I'd struggle with that too RG, turn the best way to avoid a collision, there are many situations where a right turn would make things worse. Many times I've been on the lake where a boater will be a half mile to my right, see me, turn, crossing my path, so they can pass me on the right, only to turn back to the left after they pass me. Of course, during their manuevering, I, being the give way boat, have to slow down or alter course, where had the other boat just passed starboard to starboard, we would have been a half mile apart. Not very bright in my book, but what can you do?
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Old 07-25-2010, 05:40 PM   #38
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Does anyone know if the front damage was port or starboard? Struggling with the rule of turning right even if it makes the collision worse.
There was one boat at the Marine Patrol docks yesterday that I saw that had minor bow / starboard damage. Both boats were there Friday but i did not get a good look at them at that time.

Dan
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Old 07-26-2010, 09:32 AM   #39
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Does anyone know if the front damage was port or starboard? Struggling with the rule of turning right even if it makes the collision worse.
There's a video @ WMUR's site. From that it appeared there was some damage on the forward and starboard sides of each. Since both did the same thing ("swerve left") I'll guess that's what looked best. A few feet less offset and there would have been a lot more injuries.

http://www.wmur.com/news/24364939/detail.html

The question remains as to how both didn't see the other until the last second.
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Old 07-26-2010, 09:41 AM   #40
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Default I wonder

If they had maintained course. If they had made it.

In days of old. Most skippers 'maintain course' like they are suppose to do. Signal by hand or horn their intent to change course. Or 'stand down' if the other boat is in the 'danger zone'.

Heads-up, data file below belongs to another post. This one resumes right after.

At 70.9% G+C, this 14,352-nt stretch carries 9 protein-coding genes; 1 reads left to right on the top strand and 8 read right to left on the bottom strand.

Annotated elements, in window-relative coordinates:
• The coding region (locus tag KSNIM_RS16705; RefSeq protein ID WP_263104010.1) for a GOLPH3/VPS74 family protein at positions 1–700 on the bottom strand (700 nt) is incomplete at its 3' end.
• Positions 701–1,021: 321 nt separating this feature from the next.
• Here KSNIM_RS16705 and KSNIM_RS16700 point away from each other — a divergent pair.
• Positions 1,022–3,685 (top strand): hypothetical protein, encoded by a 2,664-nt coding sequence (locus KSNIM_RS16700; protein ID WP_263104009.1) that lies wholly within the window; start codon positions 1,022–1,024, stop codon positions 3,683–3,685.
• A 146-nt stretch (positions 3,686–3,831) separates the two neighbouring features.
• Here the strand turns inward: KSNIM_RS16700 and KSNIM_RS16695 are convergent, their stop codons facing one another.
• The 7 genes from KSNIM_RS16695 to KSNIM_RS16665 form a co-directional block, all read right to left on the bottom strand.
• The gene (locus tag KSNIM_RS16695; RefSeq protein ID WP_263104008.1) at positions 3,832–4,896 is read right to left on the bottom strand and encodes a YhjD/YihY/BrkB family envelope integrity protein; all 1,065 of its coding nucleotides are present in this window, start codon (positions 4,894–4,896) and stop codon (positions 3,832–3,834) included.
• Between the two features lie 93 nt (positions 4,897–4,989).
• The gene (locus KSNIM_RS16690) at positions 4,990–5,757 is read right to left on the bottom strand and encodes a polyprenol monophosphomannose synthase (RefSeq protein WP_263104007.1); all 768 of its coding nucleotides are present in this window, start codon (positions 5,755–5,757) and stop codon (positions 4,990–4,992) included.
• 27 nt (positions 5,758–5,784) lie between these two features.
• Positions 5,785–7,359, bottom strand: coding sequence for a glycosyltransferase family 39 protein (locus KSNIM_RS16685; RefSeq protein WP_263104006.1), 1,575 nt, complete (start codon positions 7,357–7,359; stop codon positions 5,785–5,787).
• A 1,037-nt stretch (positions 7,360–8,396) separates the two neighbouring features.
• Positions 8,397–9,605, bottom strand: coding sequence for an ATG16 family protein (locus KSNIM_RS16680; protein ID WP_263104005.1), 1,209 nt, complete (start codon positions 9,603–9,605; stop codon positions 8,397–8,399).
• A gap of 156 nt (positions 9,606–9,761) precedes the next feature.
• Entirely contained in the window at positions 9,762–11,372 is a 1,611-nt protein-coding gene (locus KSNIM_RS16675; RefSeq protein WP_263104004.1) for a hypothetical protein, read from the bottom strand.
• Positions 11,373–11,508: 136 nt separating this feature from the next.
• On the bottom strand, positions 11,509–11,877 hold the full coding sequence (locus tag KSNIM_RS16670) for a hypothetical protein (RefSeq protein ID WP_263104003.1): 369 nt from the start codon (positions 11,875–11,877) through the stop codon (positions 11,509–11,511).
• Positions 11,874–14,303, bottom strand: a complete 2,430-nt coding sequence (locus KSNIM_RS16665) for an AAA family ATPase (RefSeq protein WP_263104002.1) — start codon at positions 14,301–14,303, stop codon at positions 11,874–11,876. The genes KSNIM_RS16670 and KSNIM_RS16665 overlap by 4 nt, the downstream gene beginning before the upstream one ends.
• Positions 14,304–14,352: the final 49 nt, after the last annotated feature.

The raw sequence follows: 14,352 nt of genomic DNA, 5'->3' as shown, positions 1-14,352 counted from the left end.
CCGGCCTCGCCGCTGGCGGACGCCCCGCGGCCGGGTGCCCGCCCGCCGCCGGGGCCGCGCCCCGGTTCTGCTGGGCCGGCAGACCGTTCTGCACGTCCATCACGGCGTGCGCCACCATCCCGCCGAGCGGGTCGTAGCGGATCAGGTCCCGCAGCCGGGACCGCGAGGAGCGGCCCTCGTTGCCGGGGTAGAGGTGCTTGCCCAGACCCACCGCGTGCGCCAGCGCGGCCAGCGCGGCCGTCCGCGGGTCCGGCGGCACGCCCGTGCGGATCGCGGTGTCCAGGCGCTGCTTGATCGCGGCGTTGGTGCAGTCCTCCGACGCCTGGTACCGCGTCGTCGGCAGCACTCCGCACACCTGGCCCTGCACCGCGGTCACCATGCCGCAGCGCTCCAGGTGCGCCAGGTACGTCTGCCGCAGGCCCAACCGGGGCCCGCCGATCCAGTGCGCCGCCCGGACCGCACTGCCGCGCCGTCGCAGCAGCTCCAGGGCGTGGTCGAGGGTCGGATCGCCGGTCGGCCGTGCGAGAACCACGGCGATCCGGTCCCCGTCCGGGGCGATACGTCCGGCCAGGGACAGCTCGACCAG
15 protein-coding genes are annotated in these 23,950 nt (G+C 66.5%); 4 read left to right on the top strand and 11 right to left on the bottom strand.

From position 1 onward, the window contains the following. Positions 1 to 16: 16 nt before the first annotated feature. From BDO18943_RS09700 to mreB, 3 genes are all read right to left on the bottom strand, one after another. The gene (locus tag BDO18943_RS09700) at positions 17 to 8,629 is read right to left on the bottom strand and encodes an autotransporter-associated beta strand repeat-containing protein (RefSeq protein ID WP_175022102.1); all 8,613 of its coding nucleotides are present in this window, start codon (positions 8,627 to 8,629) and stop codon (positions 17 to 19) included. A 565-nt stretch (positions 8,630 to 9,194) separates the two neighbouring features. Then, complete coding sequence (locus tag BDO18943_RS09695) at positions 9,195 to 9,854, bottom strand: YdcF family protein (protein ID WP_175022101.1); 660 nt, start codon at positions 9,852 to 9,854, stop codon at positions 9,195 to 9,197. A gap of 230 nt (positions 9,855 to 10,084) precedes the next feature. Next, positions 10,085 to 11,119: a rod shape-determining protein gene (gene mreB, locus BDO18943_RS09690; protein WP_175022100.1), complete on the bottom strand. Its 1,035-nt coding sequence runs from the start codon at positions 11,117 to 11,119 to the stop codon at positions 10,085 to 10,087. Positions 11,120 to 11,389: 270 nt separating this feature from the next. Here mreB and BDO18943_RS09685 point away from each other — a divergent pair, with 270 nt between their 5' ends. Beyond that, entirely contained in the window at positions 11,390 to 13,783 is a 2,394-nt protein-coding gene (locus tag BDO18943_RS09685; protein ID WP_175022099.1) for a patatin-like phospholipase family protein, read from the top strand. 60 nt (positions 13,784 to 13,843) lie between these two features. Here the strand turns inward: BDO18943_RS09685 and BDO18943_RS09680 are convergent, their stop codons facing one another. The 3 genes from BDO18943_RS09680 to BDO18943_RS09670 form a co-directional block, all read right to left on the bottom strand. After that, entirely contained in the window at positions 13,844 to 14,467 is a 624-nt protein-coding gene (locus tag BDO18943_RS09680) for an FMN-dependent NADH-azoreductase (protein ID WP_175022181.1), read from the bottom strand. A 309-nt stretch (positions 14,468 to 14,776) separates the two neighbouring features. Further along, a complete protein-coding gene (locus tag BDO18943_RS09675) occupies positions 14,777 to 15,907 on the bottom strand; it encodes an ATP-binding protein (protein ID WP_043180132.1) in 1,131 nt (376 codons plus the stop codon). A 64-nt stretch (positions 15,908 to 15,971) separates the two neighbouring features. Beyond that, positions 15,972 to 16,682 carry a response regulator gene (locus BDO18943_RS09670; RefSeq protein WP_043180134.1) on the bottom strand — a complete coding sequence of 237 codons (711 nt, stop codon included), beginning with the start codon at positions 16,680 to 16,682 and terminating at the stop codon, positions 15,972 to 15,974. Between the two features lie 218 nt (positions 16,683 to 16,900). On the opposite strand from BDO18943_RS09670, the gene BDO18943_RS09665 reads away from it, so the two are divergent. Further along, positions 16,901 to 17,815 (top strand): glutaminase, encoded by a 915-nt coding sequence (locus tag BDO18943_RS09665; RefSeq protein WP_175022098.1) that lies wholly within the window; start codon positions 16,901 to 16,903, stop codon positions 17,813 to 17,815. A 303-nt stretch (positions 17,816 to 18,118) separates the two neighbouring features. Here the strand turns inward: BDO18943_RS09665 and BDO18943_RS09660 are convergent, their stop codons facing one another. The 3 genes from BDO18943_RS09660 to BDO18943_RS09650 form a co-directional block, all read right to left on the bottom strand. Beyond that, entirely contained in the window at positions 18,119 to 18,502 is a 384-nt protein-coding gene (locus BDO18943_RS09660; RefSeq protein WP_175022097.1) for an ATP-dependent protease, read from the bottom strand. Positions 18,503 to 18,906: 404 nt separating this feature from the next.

Today there are so many boneheads, that I just 'slow down' and let them pass. Swerving right or left is asking for trouble.
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Old 07-26-2010, 09:58 AM   #41
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Originally Posted by Mee-n-Mac View Post
Quoted for truth ! The "problem" with boating at night is that there's very little visual cues as to how far away a boat is. During the daytime a glance is sufficient to know if another boat is danger close and to assess it's general heading. At night all you have are points of light that must be observed for a period of time to get the above. I'm curious, it was written that both parties didn't see the other's lights until the "last second". That's a bit different from seeing them and not realizing they were too close. While I agree it may be harder to pick out a boat heading directly towards (or worse, directly away from) you, I've found the red/green sidelights standout pretty well from the background of cabin and house and other lights. Also both boats "swerved to the left" ??? Given the damage shown on WMUR's vid, I'll take that to mean each turned to port which is a bit odd (depending on the circumstances of course). I wonder just where btw Sandy and L Bear Is this happened ? That's an open stretch of water w/o obstructions.

ps - I was told in no uncertain terms that the Littlefield "accident" (all by itself) was proof positive that a 25 mph speed limit was needed. I wondered then what would happen when we had one at less than that speed. So ... time for a 15 mph limit ? Or shall "we" start determining the root causes and address them instead ?